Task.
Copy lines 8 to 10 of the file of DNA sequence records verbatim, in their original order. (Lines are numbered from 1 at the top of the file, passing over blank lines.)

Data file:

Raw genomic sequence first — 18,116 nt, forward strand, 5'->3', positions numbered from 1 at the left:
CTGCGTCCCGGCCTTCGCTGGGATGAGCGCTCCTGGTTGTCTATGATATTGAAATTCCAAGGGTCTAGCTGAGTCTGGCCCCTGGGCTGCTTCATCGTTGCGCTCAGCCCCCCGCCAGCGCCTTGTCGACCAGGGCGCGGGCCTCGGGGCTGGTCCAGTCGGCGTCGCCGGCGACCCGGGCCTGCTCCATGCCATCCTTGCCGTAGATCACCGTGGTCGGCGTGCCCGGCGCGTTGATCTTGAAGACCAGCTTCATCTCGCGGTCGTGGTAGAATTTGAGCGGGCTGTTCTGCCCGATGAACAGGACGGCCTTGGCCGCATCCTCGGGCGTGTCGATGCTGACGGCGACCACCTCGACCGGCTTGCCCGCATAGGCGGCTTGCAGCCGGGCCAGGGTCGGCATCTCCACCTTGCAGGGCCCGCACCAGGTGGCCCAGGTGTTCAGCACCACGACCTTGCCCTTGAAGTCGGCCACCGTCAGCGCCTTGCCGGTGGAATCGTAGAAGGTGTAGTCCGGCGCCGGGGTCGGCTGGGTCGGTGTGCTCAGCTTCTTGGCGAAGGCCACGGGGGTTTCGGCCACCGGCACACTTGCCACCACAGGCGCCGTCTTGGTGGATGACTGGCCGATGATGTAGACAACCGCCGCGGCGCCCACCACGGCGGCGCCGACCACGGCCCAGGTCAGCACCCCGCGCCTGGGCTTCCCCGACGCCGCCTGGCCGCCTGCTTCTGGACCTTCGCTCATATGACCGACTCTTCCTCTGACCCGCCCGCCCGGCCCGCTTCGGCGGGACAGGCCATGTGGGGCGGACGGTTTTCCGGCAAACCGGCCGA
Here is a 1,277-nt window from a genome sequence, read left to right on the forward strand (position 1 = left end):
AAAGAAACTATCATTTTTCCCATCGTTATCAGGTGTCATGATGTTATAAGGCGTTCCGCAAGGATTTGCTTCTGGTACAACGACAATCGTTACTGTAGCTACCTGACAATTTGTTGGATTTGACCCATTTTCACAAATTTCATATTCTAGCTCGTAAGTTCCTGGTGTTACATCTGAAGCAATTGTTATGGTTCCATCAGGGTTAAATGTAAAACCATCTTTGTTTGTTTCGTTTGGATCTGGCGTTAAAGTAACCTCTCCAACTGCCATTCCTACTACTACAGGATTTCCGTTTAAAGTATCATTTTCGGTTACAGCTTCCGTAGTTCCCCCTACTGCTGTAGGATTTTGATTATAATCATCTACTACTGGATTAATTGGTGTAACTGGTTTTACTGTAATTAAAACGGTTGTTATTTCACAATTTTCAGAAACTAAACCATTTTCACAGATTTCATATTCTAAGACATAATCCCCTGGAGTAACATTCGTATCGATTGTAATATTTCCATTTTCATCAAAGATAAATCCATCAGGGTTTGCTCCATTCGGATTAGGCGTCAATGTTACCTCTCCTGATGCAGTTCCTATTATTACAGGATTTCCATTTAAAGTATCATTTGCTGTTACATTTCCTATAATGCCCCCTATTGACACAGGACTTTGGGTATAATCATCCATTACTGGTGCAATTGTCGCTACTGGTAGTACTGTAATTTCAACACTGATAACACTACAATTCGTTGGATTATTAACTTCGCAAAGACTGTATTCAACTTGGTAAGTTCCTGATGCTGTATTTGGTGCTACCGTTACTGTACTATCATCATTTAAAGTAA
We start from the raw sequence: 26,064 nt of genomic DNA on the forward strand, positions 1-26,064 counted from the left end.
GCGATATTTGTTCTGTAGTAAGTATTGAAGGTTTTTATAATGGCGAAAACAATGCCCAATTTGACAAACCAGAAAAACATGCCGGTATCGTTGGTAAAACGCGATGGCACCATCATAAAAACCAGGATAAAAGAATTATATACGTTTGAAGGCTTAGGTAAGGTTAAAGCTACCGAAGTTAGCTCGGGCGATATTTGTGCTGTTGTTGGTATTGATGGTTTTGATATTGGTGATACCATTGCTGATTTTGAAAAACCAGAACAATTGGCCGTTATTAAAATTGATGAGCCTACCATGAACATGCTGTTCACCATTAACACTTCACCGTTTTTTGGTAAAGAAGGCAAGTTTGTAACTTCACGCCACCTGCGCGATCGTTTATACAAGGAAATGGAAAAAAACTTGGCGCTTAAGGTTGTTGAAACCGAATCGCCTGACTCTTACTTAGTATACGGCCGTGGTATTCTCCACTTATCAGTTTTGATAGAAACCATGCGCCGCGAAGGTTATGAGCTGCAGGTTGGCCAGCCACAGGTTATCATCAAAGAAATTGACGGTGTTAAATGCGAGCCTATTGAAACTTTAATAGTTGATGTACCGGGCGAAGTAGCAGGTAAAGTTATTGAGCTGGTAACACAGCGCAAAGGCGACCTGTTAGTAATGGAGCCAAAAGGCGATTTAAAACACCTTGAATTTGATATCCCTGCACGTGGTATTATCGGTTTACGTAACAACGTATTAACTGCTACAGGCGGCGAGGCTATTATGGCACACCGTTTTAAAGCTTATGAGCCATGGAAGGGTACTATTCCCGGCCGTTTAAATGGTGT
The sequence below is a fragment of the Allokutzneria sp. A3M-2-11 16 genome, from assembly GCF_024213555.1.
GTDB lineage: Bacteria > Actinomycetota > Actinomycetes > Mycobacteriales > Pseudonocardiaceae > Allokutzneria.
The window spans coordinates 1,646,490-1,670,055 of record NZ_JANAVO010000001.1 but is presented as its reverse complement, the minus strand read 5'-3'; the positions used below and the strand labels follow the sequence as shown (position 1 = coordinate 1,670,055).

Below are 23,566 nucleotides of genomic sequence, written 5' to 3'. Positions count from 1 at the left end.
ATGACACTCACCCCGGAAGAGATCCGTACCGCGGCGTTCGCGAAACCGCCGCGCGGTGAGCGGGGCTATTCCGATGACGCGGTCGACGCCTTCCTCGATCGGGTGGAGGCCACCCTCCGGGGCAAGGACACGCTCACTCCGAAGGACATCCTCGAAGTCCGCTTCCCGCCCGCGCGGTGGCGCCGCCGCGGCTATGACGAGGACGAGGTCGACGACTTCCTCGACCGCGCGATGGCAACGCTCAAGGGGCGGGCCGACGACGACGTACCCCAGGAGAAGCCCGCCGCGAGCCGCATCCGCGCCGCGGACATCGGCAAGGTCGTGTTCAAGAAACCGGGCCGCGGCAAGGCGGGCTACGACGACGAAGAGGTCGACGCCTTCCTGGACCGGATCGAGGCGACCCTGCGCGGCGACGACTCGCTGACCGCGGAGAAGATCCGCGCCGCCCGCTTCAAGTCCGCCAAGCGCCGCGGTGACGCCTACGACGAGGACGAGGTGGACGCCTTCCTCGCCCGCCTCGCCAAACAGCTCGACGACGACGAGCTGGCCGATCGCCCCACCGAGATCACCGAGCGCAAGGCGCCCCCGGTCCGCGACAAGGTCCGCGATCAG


GTDB lineage: Bacteria > Actinomycetota > Actinomycetes > Mycobacteriales > Pseudonocardiaceae > Allokutzneria.
The window spans coordinates 1,646,490-1,670,055 of record NZ_JANAVO010000001.1 but is presented as its reverse complement, the minus strand read 5'-3'; the positions used below and the strand labels follow the sequence as shown (position 1 = coordinate 1,670,055).

Below are 23,566 nucleotides of genomic sequence, written 5' to 3'. Positions count from 1 at the left end.